• Support wellness for students, staff and faculty
  • Teaching and learning excellence
  • Community engagement and distributed medical education

Working groups focused on those five strategic priorities meet regularly to track progress in each priority.

In teaching and learning, as we have moved out of the pandemic, the program has developed a hybrid model for delivery of curriculum that builds on innovations developed in our pandemic response. Faculty deliver the curriculum in a variety of ways: in-person sessions, pre-recorded presentations, and remotely delivered presentations. We are working to support further active learning approaches in all sessions to optimize learning. In addition, our Academic Support team, made up of faculty, a staff specialist and members of the Office of Student Affairs, are continuing to develop new strategies to better support learners in achieving academic success.

Students’ performance on the Medical Council of Canada Qualifying Exam Part 1 (MCCQE-1) 2022 exam reflects the hard work of students and faculty. Our students taking the MCCQE-1 for the first time had a pass rate of 96%, higher than the Canadian Medical Graduate (CMG) pass rate of 93%, achieving a mean score of 260 compared to the national CMG mean of 258.

One of our exceptional teachers in the UGME program is Dr. Kelsey Brose, an assistant professor in the Division of Oncology. He just received the College of Medicine Excellence in Teaching Award. The annual award recognizes exceptional teaching practices and significant contributions to the teaching mission of the college. Congratulations, Kelsey!

The college recently announced more good news related to accreditation of our UGME program. Following the most recent January 2023 report, we have now earned the satisfaction of the accrediting body across all 96 elements they review, up from 93 in a 2020 update. No more reports to the accrediting body are required now until our next full site visit in 2026. This is great news, enabling us to focus fully on ensuring we are well placed for all elements for the 2026 visit—work that is well underway already.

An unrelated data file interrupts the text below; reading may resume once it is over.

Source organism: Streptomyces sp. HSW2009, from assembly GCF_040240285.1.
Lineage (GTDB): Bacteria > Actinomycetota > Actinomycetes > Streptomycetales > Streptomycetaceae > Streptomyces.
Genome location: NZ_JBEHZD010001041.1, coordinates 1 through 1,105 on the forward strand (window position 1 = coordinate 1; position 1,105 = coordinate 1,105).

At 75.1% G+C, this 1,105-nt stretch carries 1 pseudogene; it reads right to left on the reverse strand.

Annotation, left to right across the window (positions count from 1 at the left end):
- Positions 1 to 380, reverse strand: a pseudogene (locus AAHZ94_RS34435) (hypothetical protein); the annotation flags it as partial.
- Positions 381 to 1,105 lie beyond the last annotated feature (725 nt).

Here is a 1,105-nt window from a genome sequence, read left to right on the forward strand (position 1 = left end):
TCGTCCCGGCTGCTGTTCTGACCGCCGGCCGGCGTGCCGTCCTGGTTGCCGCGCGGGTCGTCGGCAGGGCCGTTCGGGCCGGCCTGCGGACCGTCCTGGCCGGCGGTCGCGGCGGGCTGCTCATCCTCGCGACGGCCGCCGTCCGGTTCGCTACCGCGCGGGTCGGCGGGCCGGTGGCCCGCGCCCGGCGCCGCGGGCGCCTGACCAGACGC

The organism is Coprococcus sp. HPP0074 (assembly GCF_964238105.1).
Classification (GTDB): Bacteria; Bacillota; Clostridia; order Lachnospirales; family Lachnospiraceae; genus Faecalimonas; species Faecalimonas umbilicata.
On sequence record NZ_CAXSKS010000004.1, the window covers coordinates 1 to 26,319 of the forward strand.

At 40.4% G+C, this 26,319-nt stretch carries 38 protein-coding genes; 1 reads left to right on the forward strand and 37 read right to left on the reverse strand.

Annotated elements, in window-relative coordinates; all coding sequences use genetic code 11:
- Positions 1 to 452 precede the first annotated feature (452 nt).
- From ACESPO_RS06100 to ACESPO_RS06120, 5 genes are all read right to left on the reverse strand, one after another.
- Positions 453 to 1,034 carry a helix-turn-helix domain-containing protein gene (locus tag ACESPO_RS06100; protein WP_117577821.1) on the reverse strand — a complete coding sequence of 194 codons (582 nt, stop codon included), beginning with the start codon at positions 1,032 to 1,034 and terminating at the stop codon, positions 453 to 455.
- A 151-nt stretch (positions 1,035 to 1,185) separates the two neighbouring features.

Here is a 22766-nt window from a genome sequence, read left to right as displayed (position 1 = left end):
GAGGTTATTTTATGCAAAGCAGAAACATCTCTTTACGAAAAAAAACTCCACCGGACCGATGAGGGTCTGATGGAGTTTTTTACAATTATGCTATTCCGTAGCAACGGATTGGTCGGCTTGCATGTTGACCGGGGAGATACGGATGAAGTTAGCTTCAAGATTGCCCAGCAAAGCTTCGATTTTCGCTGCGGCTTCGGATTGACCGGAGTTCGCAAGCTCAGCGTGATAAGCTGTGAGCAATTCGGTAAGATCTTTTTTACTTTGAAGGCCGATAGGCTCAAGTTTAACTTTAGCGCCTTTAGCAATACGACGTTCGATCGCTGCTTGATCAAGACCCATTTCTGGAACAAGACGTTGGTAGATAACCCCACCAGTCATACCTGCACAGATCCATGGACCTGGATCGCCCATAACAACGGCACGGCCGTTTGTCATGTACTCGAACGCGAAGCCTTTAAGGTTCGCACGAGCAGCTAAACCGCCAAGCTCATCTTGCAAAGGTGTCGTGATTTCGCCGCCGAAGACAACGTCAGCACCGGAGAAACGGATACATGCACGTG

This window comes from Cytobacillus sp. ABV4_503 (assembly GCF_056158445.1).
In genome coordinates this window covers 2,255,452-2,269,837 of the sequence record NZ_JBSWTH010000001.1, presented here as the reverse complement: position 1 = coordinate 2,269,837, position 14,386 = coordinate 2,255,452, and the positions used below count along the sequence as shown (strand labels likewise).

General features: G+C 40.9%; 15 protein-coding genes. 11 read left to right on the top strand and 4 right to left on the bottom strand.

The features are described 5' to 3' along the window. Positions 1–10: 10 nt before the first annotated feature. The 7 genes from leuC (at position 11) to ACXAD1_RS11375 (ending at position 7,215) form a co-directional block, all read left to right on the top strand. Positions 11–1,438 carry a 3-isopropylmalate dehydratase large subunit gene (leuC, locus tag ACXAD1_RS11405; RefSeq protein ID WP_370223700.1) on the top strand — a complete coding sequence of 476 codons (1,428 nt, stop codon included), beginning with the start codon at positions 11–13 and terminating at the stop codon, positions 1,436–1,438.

The Student Services Career Advising and Mentorship team in UGME have been actively supporting students with elective planning—especially important with the resumption of visiting electives for our students in the Class of 2024. This team is also supporting students with the CaRMS residency application process, another highly significant aspect of medical school. And the team has provided increased support for students in all areas of training. Additional elective planning meetings, residency application review meetings, and residency application mock interviews were some of the expanded supports provided to students this year.

We are making great progress in UGME, and of course there is always a lot more to do. I thank all of the staff, faculty and students in our program for your excellent work and exceptional commitment.


Expanding the School of Rehabilitation Science

Guest blog by Dr. Teresa Paslawski, associate dean, School of Rehabilitation Science